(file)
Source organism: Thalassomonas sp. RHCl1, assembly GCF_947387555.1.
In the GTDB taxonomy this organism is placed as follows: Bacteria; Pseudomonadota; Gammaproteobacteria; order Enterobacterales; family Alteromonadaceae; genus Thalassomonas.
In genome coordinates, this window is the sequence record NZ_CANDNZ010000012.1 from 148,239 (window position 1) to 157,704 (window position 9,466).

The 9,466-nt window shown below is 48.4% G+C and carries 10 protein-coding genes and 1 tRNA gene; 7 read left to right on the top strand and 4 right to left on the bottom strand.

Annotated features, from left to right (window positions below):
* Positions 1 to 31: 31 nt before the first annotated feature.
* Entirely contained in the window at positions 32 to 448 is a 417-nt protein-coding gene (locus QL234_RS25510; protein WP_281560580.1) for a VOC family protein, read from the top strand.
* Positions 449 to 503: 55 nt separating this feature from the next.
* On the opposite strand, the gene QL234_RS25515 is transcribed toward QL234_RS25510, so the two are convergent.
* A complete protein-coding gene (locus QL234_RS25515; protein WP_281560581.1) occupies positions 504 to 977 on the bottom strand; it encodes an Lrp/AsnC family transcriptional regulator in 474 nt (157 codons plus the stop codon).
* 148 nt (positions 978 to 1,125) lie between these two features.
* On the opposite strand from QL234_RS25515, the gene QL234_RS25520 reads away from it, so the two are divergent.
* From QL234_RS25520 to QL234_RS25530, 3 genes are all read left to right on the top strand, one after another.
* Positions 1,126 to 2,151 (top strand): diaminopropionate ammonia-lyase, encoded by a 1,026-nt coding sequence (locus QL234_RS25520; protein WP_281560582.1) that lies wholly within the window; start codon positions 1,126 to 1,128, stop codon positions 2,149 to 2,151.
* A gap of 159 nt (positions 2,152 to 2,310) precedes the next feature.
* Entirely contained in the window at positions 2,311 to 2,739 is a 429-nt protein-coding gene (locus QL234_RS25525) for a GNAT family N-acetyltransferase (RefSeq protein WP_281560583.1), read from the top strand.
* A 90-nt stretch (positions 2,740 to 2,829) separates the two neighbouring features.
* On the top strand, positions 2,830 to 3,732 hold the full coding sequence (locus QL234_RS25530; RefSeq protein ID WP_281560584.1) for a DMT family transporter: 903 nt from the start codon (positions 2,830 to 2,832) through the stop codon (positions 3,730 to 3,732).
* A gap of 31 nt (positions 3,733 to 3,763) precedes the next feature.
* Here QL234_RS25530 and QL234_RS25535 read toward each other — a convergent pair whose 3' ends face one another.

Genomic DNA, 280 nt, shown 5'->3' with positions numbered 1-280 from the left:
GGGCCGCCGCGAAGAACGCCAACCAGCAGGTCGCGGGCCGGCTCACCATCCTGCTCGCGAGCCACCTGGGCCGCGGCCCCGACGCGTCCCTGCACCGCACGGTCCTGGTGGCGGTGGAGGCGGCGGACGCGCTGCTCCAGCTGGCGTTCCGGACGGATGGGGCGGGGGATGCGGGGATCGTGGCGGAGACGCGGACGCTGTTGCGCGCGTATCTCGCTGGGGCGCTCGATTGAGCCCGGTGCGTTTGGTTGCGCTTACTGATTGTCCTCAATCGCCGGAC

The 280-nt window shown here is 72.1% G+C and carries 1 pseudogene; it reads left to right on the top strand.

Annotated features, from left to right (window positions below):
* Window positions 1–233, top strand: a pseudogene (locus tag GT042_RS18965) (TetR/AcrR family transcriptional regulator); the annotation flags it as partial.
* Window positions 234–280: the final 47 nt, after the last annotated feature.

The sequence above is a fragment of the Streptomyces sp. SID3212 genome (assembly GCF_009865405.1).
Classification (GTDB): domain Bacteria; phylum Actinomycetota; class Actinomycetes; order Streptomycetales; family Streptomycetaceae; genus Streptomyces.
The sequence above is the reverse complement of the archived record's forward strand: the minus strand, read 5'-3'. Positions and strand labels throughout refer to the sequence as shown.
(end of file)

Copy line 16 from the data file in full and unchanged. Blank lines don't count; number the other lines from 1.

* Entirely contained in the window at positions 2,311 to 2,739 is a 429-nt protein-coding gene (locus QL234_RS25525) for a GNAT family N-acetyltransferase (RefSeq protein WP_281560583.1), read from the top strand.